China had about 762 million credit and debit cards in issue during 2004, an increase of 17.4 per cent on 2003 totals, according to payment systems integrator, China UnionPay. Card transactions in 2004 totaled about 26 trillion yuan (about USD 3.2 trillion), up 47 per cent on 2003. As China has a population of 1.3 billion however, card industry players are optimistic about future market growth. In March 2005, MasterCard advised that EMV card migration in Taiwan was at 78 per cent and is now deploying its PayPass contactless payment system for rapid everyday, transit and parking payments.
Canada To Issue EMV Chip Cards From Mid-2006
The Globe and Mail Oct 26 2005:
Canada’s EMV chip card migration will reach full stream from late 2006, when card issuers start replacing existing mag-stripe cards with a chip-based version with a view to conclusion by 2010. To date, about 53 million Visa and MasterCard cards are in issue in Canada, as are around 34 million banking/ATM cards. Debit card association Interac, which plans to start replacing mag-stripe cards with chip versions from 2007, recently advised that mag-stripe cards will no longer be accepted at ATMs as of December 31 2012, nor at POS terminals from December 31 2015.
During 2004, over CDN 163.2 million in fraudulent accounts was written off by Visa Canada and MasterCard Canada, out of a total of CDN 168.8 billion in retail sales. Of the more than one million cards that were lost or stolen in 2004, around 177,000 were fraudulently used, according to figures from the Canadian Bankers Association. In a warning to retailers, Visa Canada is currently advising that if retail POS systems are not EMV-compliant by 2010, liability for any fraudulent card transactions and the associated costs will be apportioned appropriately.
Canada’s chip card deployment is predicted to take three to five years as existing mag-stripe cards expire and are replaced with chip-based versions. Early movers such as the Royal Bank of Canada and Caisses Desjardins are already issuing hybrid mag-stripe and chip cards, particularly for customers who travel overseas frequently. As Canada’s debit cardholders already use PINs to verify their card payments, the switch to using PINs to authenticate credit card transactions is not expected to be as big a shift for consumers as in countries where card signatures have prevailed.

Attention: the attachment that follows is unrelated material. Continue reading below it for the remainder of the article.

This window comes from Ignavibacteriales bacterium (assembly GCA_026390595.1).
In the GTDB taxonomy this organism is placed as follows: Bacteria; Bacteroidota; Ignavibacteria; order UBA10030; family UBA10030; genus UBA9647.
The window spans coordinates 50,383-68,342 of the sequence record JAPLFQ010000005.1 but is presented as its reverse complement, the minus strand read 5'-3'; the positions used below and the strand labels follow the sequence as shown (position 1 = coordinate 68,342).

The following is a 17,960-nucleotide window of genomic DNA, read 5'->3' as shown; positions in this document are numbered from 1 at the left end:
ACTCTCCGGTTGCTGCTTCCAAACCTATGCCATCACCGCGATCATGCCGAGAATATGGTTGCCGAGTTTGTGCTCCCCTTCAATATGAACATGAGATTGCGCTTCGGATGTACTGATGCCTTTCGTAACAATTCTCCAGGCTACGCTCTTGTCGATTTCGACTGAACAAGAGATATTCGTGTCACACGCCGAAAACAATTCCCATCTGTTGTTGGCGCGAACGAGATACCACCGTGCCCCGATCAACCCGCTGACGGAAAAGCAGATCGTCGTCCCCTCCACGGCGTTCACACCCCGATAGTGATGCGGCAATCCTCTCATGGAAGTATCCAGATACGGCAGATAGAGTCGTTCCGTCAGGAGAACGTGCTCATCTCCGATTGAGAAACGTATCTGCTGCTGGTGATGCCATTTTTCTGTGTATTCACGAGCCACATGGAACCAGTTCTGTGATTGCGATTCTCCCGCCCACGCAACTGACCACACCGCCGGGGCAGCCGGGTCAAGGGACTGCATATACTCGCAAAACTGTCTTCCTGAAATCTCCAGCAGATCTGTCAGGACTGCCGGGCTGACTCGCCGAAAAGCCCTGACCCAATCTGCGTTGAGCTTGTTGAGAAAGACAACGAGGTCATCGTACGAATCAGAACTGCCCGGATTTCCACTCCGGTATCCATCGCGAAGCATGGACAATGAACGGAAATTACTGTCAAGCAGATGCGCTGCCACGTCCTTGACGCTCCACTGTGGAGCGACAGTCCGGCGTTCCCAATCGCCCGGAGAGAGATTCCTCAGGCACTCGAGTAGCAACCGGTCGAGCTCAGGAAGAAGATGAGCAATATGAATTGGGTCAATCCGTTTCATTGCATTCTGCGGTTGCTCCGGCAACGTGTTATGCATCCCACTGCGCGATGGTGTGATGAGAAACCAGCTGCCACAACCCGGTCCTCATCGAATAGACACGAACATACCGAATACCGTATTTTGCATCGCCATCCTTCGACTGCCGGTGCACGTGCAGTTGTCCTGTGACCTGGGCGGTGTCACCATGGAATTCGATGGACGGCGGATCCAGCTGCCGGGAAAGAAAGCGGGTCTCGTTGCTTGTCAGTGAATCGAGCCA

China’s Banking Networks Said To Be EMV-Ready
China Daily Feb 16 2005:
EMV chip cardholders from outside China will have no problem using their cards on the country’s banking networks, according to a recent statement from the central bank, the People’s Bank of China (PBOC). EMV studies will in 2005 be conducted by commercial banks and China UnionPay, the entity responsible for unifying China’s payment networks, the PBOC said. With EMV cards already in use in Europe, South Korea and Japan, the PBOC plans to hold an EMV forum in February 2005 to determine how China’s bankers can collaborate on developing the national financial smart card standard for EMV compliance.
China is able to handle chip card-based payments on foreign bankcards, the PBOC advised, as a result of its preparations for the 2008 Olympics in Beijing and the 2010 World Expo in Shanghai. This month the Shanghai Information Commission is to submit a plan for EMV-enabling Shanghai bankcards to China UnionPay, with a view to implementation from early-mid 2005 and upgrading POS terminals, ATMs and back-end systems. Banks in China had issued 762 million payment cards at end-2004, or 263 per cent more than in 2003, at 663 million debit cards and 98 million credit cards, according to the PBOC.
Bankcards facilitated up to 20 per cent of total retail purchases in major cities such as Beijing, Shanghai, Guangzhou and Shenzhen at end-2004, but the national average runs at about 5 per cent. During 2004 Chinese bankcards also became more international when usage extended to Singapore, Thailand and South Korea. By contrast, China’s banks had issued just 100 million bankcards in 2003, the year when all major cities were linked by a new national payment network. Elsewhere in the Asia-Pacific, Indonesia’s banks are preparing to handle EMV cards, as are banks in Singapore, the Philippines and Australia.
Canada To Deploy EMV-Compliant POS Terminals
EMV-compliant point-of-sale card terminals will roll out in Canada from July 11 under an initiative by Moneris, the country’s largest credit and debit card payment processor. This week, Canada’s first EMV chip transaction was conducted at CreArtive Custom Framing in Toronto, Ontario, using Moneris’ systems and Visa Canada’s EMV card-acquiring technology. While Visa Canada will not issue EMV chip cards for another year, the chip cards are expected to address Canada’s CDN 150 million a year fraud problem and to create new markets for chip-based gift and loyalty cards.
Moneris processes over 2 billion card transactions per year on behalf of its 350,000 merchant locations and is Canada’s first card acquirer to receive EMV certification from Visa Canada. The national EMV card migration will take three to five years, according to Visa Canada, as current credit cards expire and are reissued with a chip at the same time as card readers are upgraded. As Canadians are used to making PIN-secured debit transactions, EMV card adoption should be smoother than in the European countries not previously using PIN-secured card transactions.